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Author: Guy Austin

In terms of the so-called 'clash of civilisations' after '9/11', Islamic states such as Algeria have too often been perceived in the West as 'other' and hence as threatening. This book, via an analysis of cinema, provides a discussion on some misunderstandings and assumptions about Algeria, which remains to a large extent underrepresented or misrepresented in the UK media. It is about Algerian national cinema and illuminates the ways in which the official mythologising of a national culture at the 'centre' of the postcolonial state has marginalised the diverse identities within the nation. Tahia ya didou occupies a pivotal position between fiction and documentary, capturing the hectic modernization of the Boumediene era while reflecting back on the aftermath of historical trauma. La Citadelle presents gender differences as culturally engrained and patriarchal power as secure. Youcef, Bab El-Oued City and Rome plutôt que vous present differing visions of how a Freudian melancholia in the shadow of a crushed revolt might relate to Algerian experience after Black October. Lettre à ma soeur listens to the voices of the subaltern; the film is a sense of re-emergence that follows the initial insurgency of Nabila's activism, the trauma of her killing and the subsequent years of silence and self-imposed incarceration.

Imogen Richards

This chapter accounts for US-led interventions in Iraq from the 1990s to 2003 and discusses key fundraising and financial management practices on the part of Islamic State from 2014 to 2017. Drawing on think-tank research, declassified intelligence reports, and administrative materials produced by Islamic State actors, the analysis reflects on the relative importance of financial institutions, oil and gas, other natural resources, and financial governance within the Caliphate, and the organisation’s historical fundraising. Islamic State’s actions are in this context interpreted in relation to the impact of neoliberal economic restructuring in the Middle Eastern region, drawing on Jamie Peck’s theory of ‘neoliberal layering’. Islamic State’s practices are also analysed for their neoliberal features, with reference to Bourdieusian and neo-Marxist ideas. Using a neo-Marxist lens to compare the financial behaviour of Al Qaeda and Islamic State, the discussion further considers the extent to which their different financial behaviour exists in a recursive relationship with each organisation’s geo-economic orientation. The divergent geo-economic and territorial interests of Al Qaeda and Islamic State are a point of focus in this chapter, as is the extent to which these characteristics can be said to characterise differentiated organisational models of neo-jihadism.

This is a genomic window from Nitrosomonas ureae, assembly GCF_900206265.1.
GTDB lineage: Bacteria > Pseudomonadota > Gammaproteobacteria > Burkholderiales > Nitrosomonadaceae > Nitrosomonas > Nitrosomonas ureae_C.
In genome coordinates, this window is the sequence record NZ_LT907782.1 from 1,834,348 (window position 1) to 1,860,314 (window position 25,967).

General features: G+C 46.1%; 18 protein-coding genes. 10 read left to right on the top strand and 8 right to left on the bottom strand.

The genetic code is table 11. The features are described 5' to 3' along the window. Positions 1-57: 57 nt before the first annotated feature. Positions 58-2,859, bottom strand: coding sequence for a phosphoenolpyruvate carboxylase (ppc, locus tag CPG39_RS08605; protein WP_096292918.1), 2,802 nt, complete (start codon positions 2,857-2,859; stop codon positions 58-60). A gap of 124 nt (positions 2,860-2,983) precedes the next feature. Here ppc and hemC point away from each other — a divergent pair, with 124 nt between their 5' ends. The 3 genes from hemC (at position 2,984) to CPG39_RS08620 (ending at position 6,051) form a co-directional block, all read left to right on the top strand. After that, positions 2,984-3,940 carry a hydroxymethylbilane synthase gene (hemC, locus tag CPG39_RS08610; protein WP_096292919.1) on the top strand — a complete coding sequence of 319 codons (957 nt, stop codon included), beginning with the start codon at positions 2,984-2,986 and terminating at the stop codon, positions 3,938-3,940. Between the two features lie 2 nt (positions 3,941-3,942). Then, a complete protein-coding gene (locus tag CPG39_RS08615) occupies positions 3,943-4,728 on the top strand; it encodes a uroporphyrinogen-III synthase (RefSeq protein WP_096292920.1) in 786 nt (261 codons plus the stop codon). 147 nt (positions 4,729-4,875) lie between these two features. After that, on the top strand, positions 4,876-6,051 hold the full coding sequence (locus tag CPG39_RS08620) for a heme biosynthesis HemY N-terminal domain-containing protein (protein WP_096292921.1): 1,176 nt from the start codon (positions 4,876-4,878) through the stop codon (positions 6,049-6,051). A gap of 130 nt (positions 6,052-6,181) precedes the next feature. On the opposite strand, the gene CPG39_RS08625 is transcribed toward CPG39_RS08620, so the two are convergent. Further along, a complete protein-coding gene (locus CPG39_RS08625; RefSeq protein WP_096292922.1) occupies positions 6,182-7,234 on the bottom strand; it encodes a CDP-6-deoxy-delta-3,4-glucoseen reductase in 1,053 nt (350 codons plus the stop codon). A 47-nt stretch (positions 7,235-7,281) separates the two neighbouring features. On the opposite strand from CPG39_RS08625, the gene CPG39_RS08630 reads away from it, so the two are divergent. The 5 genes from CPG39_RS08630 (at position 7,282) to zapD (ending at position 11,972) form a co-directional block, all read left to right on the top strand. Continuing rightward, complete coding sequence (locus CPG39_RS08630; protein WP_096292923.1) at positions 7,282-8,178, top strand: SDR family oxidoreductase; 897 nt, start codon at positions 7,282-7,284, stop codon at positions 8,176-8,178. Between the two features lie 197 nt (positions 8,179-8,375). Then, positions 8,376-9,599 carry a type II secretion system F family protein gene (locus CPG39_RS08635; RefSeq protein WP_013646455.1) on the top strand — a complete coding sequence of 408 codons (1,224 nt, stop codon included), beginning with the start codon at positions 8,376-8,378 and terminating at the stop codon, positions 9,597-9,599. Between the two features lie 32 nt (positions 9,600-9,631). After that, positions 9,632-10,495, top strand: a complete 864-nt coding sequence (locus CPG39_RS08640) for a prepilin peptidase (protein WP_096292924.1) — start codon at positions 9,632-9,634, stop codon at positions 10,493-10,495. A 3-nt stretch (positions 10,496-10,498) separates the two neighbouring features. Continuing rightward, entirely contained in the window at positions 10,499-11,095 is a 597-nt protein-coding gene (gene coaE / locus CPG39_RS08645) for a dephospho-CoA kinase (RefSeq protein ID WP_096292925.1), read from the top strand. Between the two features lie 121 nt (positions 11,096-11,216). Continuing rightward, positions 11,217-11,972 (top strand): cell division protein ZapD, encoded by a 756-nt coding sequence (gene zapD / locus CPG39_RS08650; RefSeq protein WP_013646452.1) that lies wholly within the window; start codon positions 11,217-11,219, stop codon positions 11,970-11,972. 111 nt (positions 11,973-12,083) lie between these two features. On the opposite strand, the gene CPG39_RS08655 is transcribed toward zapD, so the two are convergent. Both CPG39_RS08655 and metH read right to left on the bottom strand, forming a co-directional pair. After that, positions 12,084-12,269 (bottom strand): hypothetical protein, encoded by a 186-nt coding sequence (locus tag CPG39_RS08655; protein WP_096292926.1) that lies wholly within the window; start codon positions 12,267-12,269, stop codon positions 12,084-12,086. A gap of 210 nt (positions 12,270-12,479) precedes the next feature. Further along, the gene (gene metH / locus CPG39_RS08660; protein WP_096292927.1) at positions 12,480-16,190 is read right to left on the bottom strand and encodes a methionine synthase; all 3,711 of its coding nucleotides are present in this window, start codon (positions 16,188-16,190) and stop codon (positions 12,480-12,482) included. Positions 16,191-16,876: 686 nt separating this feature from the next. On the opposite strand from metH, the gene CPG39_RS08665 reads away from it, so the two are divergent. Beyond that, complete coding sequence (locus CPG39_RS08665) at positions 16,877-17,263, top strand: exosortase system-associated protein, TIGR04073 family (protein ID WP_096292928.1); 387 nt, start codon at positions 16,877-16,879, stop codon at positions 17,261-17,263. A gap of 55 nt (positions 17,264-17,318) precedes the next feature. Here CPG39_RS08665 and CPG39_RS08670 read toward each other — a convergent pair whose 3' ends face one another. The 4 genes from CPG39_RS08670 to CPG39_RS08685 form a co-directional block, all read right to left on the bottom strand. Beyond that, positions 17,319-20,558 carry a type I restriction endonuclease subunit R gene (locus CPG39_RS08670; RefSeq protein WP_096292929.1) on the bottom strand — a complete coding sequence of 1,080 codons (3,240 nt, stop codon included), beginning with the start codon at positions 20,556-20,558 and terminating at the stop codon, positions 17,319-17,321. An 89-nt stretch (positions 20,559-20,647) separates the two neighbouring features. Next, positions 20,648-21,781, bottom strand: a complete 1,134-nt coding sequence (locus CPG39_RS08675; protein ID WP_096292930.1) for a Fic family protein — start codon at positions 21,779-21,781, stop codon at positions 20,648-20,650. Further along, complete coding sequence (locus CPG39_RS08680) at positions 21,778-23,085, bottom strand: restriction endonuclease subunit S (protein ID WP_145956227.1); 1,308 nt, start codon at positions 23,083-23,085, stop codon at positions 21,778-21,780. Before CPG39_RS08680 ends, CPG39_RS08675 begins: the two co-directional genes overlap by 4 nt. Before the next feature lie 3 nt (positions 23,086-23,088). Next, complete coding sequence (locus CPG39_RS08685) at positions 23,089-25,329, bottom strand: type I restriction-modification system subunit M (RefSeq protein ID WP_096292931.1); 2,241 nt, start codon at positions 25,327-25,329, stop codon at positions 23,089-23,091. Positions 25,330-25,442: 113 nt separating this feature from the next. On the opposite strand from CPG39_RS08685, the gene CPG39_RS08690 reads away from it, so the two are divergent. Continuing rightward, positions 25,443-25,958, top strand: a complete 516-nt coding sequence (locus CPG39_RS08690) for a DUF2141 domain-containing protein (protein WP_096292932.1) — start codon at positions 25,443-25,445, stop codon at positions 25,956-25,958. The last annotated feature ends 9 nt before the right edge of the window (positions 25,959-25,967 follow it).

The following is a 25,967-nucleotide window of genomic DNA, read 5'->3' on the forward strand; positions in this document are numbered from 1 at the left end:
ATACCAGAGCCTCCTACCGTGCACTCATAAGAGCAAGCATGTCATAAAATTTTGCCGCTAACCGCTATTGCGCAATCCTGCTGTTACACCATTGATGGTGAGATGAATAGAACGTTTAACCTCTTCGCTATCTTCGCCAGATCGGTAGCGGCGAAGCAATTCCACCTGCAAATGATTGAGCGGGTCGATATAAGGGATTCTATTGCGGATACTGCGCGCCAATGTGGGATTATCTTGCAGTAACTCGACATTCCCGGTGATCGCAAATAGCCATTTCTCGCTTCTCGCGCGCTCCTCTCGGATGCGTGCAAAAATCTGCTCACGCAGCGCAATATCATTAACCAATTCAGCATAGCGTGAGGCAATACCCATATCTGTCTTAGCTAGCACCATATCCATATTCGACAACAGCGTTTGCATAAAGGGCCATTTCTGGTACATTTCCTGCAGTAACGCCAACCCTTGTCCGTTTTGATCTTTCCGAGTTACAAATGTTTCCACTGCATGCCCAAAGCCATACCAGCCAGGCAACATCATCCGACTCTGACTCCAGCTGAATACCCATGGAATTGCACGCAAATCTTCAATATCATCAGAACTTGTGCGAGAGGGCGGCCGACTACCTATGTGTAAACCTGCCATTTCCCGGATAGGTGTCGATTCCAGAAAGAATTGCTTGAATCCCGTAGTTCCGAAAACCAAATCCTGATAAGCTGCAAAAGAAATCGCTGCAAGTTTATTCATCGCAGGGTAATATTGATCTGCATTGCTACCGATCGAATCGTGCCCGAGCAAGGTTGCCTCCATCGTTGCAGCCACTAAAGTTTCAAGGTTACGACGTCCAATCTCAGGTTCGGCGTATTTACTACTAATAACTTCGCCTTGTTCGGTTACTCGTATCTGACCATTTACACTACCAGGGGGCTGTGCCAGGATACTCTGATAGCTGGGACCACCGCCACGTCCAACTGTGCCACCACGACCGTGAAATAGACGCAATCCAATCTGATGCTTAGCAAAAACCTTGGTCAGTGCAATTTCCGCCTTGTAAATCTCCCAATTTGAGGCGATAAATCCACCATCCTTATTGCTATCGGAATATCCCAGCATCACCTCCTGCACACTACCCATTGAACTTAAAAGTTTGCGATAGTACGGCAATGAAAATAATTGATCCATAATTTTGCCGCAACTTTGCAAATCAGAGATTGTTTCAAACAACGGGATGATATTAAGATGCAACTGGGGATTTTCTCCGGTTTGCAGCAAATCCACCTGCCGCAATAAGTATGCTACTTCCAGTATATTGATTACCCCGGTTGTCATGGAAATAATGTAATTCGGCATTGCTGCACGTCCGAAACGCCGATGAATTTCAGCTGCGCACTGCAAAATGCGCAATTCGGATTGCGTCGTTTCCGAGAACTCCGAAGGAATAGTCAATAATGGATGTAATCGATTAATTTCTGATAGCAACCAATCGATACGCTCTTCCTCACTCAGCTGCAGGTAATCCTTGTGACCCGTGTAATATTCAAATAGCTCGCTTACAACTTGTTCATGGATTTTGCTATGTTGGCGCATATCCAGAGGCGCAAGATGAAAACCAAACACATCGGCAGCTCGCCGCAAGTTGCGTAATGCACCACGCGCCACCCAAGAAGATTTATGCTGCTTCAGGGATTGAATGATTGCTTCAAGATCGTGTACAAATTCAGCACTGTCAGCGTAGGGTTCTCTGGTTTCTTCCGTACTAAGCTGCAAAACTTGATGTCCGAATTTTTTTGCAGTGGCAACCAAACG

in Neoliberalism and neo-jihadism
Imogen Richards

This chapter establishes a frame of inquiry through which the dialectical engagements of the anti-capitalist posturing and quasi-capitalist practices of the neo-jihadist organisations, Al Qaeda and Islamic State, are investigated in later chapters. In doing so, it provides a brief history of neoliberalism, extending from the US and UK administrations of Ronald Reagan and Margaret Thatcher, beginning in 1979 and 1980 respectively. It elaborates on neo-Marxist geo-economic theory presented by David Harvey, Bob Jessop, and Jamie Peck, in preparation to apply this theory to explain Al Qaeda and Islamic State’s respective geo-economic interests. Theories of neoliberalism, the forms of capital, and dialectics in Bourdieusian theory are also outlined, as is Bourdieu’s influence on the research design of the book. The final part of the chapter explains the data collection and methods of analysis used in the chapters, as well as the key sources used and research limitations.

in Neoliberalism and neo-jihadism
The case of the Islamic State
Tom Kaden and Christoph Günther

The purpose of this chapter is to analyse the ways in which the Islamic State generates and upholds its message through what are termed recognition orders, that is, complex sets of recognition by various actors for various traits and reasons, as well as complex sets of claims for recognition towards various actors as to what is to be recognised about the Islamic State in which way. This means that any act of recognition, non- or mis-recognition is part of a social relationship between those granting (or denying) and those the act is directed towards. Consequently, recognition and its others (non- and mis-recognition) are constituted reciprocally.

Considerations are based on an examination of twenty-three authoritative statements as well as a few texts and videos wherein the Islamic State’s ideologues emphasised particular sets of traits the group aspired to being recognised for as well as sets of actors from which the group sought recognition. These sets of traits and their variation correspond to the series of organisational stages the Islamic State underwent before and after its proclamation as the Caliphate in 2014. The chapter proposes two different sets of analytical questions, the answers to which reveal the complex recognition regime of which the Islamic State is part. The history of the Islamic State and its predecessor organisations is shown to be highly volatile in terms of the content and scope of the recognition it demands.

in Armed non-state actors and the politics of recognition
Chris Miller

the hudud laws. But what is said about slavery applies to those laws too in some measure. The tendency within the Koran is to counsel mercy in such cases and make very high evidentiary demands before they can be enforced. As Abou El Fadl tells us, for ‘most of Islamic history, the hudud penalties have had a very limited impact on the socio-cultural practices of Muslims’.2 There would therefore seem to be scope for arguing for a very widespread application of mercy by the rulers of Islamic states in which they are applied (which is by no means all such states). Dr